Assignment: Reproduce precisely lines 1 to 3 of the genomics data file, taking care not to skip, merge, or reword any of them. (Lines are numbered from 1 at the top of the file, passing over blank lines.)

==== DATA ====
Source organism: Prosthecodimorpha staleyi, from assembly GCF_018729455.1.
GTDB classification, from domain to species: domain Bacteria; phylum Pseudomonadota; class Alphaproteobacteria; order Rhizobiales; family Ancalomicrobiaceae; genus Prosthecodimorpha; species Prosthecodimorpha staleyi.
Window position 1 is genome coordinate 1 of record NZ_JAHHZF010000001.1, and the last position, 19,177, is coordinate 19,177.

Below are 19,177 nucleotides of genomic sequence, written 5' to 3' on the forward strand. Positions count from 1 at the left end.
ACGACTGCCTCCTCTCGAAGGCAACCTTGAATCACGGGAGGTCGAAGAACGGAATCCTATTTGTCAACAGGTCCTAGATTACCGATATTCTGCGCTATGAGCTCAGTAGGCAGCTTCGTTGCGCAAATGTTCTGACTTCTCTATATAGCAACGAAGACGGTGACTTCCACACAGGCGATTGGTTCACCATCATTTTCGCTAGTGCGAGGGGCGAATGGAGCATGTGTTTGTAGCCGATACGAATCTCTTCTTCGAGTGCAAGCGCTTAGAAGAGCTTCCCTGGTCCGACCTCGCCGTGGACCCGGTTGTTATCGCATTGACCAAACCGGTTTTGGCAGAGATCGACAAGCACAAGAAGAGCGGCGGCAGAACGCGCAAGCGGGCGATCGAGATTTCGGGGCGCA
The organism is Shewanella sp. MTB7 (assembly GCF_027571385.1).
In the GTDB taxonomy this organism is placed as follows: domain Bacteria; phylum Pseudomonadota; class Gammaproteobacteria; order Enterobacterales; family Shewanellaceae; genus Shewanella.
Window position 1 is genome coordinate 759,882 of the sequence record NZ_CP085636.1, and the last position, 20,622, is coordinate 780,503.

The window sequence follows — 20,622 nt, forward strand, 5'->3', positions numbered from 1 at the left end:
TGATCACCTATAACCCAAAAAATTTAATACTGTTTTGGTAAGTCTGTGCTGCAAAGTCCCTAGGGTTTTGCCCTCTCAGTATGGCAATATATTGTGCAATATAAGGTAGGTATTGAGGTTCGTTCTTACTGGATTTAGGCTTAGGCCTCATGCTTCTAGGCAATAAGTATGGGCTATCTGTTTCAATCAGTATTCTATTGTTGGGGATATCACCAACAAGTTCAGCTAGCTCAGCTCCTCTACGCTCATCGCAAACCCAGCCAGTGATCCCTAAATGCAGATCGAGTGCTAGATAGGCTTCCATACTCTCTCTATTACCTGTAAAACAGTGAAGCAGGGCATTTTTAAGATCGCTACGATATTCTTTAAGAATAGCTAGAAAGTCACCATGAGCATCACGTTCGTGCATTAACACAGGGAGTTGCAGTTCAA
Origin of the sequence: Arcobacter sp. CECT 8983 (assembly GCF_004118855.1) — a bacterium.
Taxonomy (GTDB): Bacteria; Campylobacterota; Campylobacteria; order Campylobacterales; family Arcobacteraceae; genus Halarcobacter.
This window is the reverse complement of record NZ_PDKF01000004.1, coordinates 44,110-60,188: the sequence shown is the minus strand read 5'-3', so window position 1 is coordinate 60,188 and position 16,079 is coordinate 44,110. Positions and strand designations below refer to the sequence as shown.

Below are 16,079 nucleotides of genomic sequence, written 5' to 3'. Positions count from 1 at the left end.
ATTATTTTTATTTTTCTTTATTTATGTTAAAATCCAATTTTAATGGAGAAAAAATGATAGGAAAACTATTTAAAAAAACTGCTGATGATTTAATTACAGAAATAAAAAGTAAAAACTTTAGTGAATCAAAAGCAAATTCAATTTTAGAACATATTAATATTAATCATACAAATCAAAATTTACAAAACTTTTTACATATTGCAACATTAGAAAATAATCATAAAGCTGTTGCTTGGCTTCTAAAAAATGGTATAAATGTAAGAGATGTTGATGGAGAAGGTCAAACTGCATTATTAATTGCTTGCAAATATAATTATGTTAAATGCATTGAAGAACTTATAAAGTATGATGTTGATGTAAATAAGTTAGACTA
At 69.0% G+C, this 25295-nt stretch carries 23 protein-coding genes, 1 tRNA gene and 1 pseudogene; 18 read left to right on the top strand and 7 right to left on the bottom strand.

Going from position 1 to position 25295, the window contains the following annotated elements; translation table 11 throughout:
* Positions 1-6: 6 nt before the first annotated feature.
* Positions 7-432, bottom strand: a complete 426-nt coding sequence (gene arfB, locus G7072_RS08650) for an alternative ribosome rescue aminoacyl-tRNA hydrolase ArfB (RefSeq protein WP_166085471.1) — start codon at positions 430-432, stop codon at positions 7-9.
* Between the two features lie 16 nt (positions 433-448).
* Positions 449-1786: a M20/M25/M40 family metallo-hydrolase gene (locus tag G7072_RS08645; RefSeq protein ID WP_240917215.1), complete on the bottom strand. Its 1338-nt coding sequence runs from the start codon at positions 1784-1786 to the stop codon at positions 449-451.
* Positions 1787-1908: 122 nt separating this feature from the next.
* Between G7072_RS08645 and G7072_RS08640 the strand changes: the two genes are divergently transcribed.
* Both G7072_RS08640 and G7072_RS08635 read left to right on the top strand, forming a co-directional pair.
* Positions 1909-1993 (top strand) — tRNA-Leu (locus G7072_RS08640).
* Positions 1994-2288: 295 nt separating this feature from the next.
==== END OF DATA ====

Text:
Source organism: Prosthecodimorpha staleyi, from assembly GCF_018729455.1.
GTDB classification, from domain to species: domain Bacteria; phylum Pseudomonadota; class Alphaproteobacteria; order Rhizobiales; family Ancalomicrobiaceae; genus Prosthecodimorpha; species Prosthecodimorpha staleyi.
Window position 1 is genome coordinate 1 of record NZ_JAHHZF010000001.1, and the last position, 19,177, is coordinate 19,177.